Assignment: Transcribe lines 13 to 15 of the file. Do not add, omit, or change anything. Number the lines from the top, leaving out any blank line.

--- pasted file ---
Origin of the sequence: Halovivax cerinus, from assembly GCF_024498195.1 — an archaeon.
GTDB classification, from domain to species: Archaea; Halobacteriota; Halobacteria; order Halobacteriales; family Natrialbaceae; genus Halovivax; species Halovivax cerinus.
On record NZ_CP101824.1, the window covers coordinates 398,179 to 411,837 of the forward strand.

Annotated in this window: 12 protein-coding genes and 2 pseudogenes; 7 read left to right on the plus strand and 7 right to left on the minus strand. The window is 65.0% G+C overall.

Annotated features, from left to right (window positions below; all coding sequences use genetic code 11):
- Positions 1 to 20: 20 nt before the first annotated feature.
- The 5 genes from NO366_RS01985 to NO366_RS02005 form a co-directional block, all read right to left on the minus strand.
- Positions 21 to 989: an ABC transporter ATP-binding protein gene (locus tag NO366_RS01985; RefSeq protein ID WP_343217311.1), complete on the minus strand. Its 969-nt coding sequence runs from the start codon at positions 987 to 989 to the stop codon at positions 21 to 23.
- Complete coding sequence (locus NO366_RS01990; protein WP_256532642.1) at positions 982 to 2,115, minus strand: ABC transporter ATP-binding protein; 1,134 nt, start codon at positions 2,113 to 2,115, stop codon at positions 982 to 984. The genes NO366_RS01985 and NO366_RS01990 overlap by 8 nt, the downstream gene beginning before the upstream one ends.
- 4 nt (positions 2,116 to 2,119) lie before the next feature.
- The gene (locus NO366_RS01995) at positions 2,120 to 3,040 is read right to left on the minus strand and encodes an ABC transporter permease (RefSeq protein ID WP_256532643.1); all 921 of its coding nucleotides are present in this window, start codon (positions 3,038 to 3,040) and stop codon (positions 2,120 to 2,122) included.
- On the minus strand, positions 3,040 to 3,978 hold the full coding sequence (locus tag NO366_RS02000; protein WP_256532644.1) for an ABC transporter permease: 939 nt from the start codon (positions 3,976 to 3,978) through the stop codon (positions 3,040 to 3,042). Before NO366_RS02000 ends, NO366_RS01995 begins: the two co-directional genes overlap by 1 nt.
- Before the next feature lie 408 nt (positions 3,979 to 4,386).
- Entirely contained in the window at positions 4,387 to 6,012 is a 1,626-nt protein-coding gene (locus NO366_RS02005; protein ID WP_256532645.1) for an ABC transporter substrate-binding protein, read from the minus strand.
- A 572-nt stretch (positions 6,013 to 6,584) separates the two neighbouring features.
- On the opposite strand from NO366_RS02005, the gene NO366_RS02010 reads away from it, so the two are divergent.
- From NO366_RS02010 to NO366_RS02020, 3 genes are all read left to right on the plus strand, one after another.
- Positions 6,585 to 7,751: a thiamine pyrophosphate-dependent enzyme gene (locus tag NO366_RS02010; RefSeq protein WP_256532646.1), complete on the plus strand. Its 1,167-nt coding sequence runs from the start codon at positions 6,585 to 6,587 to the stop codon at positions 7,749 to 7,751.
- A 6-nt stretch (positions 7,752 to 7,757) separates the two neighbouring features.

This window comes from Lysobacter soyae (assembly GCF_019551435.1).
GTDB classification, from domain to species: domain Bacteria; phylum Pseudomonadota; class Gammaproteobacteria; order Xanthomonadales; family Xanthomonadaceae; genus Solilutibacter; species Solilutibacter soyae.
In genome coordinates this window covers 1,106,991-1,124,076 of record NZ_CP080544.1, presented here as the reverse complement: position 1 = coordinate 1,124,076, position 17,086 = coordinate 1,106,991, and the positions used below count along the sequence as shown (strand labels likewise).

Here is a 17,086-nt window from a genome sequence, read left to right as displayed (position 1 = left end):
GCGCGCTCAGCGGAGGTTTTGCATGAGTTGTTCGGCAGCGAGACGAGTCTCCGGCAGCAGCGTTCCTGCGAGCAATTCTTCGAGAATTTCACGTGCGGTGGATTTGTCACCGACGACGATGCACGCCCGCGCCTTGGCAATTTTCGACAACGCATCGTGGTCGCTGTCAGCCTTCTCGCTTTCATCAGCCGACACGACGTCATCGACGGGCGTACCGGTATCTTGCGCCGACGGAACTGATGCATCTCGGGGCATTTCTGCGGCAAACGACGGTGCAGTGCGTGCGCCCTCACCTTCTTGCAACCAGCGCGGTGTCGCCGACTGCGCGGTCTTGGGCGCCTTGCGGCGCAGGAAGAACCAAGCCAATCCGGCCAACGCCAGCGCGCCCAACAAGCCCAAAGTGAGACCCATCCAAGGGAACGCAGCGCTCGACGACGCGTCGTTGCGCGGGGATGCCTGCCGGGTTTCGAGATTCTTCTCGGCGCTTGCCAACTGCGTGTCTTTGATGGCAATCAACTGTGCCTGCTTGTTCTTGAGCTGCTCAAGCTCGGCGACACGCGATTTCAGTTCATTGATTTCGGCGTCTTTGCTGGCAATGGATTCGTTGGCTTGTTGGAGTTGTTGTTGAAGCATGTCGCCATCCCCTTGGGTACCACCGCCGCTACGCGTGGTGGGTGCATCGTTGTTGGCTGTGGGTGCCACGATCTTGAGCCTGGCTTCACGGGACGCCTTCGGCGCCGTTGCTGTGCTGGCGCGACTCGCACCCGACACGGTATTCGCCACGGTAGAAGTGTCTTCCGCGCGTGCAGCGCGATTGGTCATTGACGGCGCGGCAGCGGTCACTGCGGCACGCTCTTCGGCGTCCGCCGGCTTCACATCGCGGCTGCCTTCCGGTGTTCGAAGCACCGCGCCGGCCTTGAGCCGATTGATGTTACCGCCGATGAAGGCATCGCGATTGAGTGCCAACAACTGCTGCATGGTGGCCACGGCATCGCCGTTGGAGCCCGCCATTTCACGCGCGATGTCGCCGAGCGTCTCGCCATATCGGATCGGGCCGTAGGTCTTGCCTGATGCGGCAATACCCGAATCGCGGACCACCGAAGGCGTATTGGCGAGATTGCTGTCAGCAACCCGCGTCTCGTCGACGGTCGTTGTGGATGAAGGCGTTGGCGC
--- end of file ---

- Before the next feature lie 408 nt (positions 3,979 to 4,386).
- Entirely contained in the window at positions 4,387 to 6,012 is a 1,626-nt protein-coding gene (locus NO366_RS02005; protein ID WP_256532645.1) for an ABC transporter substrate-binding protein, read from the minus strand.
- A 572-nt stretch (positions 6,013 to 6,584) separates the two neighbouring features.